This show also clearly demonstrates that belief in the cult is not limited to men. Women can and often do buy in to the rules that men are expected to abide by. In that banquet scene it is not one of the male guests, but rather Lady M who calls Macbeth on being “quite unmann’d in folly”, and when he gets cold feet before the murder she is there to coax him into manly action. Lady Macbeth is so on board with this conception of masculinity that she openly laments her misfortune in being a woman, and wishes she were a man, or at the least, “unsex[ed]”, so that she would be allowed to seize the power that her husband apparently struggles with. As a woman she feels these aggressive, ambitious thoughts, but instead of accepting them as part of her personality she wishes she were a man, so those thoughts would be not only acceptable, but normal.

Lady M.jpg

Raven Bonniwell as Lady Macbeth. From We Happy Few’s 2019 Production of Macbeth. Photo by Mark Williams Hoelschler.

This is obviously a tiny, TINY primer on the pervasive danger of toxic masculinity. I have skipped over a lot of the inherent privileges and ALL of the sexual violence that is arguably its most appalling feature. And because I was viewing it through an inherently violent play I left most of the potential for physical violence to be inferred, instead of addressing it directly. But regardless I hope that this will help you interpret the toxic conceptions of masculinity that pervade not only our play, but the world we live in as a whole. If you want to see all of this play out on stage, tickets are available now! We are sold out for the rest of this weekend but the show runs until the end of the month!

Macbeth: Superstition

Theatre people, much like the criminals with whom we have long been associated, are a superstitious, cowardly lot. But unlike our felonious brethren, we are not frightened of a psychologically damaged billionaire wearing a bat costume, no matter how many gadgets he possesses. We are much more afraid of the spaces where we work, the shows that we perform, and the ever-present menace of the audience. Things can go wrong on stage. Disastrously so. In an effort to mitigate these risks or feign control over the uncontrollable, we have devised any number of superstitions and rituals to placate whatever malevolent or hubris-punishing spirits would seek to ruin our shows. But surely there could be nothing foolhardy or dangerous about explaining all of these fears and superstitions before the opening of a famously cursed play, right? …right?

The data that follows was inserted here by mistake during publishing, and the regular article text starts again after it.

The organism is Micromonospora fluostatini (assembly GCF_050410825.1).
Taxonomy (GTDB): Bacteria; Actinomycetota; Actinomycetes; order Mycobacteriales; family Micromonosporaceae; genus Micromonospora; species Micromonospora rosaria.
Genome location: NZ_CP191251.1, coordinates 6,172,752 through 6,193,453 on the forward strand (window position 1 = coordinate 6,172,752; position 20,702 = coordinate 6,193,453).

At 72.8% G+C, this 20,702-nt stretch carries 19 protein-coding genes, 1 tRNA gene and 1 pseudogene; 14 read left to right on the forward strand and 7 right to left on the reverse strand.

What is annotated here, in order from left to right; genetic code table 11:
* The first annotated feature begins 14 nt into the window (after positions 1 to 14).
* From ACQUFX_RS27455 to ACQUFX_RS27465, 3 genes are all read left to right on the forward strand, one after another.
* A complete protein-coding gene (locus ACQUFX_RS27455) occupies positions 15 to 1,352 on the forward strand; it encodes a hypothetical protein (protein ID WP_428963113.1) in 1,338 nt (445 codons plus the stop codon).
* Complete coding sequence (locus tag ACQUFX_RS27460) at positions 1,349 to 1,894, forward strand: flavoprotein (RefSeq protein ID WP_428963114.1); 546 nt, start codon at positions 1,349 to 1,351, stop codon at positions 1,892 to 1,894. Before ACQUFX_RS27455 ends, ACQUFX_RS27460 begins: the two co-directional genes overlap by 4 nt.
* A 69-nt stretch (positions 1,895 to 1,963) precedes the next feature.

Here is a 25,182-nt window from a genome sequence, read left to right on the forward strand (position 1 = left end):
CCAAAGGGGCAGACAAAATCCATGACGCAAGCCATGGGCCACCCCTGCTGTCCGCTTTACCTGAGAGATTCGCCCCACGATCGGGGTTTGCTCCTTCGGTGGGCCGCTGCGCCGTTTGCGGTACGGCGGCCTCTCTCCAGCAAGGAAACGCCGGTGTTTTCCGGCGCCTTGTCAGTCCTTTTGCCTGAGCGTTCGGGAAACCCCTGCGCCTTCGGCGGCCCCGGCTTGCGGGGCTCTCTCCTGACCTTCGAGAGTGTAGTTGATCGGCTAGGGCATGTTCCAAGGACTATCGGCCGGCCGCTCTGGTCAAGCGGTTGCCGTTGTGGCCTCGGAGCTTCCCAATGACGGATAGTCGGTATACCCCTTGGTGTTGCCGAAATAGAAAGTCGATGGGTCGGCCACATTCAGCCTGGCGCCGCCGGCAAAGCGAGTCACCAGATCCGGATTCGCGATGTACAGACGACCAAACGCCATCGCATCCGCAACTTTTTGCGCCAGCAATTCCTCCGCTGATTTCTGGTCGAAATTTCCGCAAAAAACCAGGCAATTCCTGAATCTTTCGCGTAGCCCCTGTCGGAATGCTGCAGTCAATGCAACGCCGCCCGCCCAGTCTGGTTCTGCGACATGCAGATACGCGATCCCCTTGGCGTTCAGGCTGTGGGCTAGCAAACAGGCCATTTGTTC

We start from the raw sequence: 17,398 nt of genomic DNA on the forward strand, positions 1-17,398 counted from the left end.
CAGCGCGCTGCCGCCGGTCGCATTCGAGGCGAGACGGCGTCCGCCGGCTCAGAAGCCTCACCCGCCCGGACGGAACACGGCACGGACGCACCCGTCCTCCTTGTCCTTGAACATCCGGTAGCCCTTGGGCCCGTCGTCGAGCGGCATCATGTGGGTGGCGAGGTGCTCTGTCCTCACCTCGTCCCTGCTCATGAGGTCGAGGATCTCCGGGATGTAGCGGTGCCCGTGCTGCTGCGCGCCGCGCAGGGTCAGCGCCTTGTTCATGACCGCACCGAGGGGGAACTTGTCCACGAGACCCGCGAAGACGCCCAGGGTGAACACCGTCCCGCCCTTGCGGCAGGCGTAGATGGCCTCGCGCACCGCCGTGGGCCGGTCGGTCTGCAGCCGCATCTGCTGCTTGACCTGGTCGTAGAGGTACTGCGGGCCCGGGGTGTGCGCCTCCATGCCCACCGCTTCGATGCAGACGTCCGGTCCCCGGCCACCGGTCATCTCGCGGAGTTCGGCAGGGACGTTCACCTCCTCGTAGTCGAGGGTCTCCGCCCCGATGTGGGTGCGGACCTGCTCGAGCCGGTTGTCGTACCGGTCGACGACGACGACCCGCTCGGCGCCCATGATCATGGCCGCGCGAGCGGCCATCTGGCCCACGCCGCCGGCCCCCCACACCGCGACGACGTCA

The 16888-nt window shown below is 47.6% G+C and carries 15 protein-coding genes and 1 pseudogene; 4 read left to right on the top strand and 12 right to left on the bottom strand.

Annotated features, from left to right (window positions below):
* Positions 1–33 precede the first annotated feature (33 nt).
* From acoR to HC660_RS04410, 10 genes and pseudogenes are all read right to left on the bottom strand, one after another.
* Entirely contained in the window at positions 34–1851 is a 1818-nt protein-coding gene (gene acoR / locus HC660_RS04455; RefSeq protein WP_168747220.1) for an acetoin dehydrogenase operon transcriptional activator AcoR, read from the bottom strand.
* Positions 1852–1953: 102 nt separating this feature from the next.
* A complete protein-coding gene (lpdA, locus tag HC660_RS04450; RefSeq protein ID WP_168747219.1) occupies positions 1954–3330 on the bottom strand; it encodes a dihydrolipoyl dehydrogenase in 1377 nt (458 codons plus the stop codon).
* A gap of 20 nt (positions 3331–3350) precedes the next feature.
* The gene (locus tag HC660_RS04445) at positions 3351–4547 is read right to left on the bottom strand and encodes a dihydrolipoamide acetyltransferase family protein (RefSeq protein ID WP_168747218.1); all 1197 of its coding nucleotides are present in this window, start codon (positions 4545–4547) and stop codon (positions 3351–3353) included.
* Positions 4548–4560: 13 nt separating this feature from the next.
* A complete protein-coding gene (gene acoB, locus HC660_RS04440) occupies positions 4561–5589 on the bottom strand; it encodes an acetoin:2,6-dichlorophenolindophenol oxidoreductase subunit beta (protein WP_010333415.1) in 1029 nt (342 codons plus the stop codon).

I am aware that even writing this blog is a gamble, but I am putting my faith in faerie tale rules, where naming a thing gives you power over it, instead of horror rules, where mentioning a thing draws its attention to you. If I am wrong I beg indulgence of Thespis, and beseech Saints Genesius and Jerome to protect our humble company and me, personally, from the consequences of my arrogance.

Saint Genesius protoicon

Icon of Genesius, patron saint of actors. Image commissioned by the Fraternity of St. Genesius, 2007.

Like I mentioned above, things can go very wrong in a performance. A lot, a LOT, of moving parts go into every show, and any of them can go off the rails at any time. And Murphy’s Law tells us that ALL of them will go wrong. It is therefore an article of faith that as many of those things as possible should go wrong during the dress rehearsals. What better time could there be to jump some lines, to burn out a lamp, to rip a seam on a costume, to miss a cue? As humans, our faulty comprehension of probability tells us that if an unlikely thing happens it is guaranteed not to happen again for a good long while, whereas if something HASN’T happened for a some time, we may well be due for it. That’s why a bad dress rehearsal makes for a good opening night. It is an opportunity to burn through a bunch of mistakes in a controlled environment so we don’t have to be afraid they will happen while the audience is watching.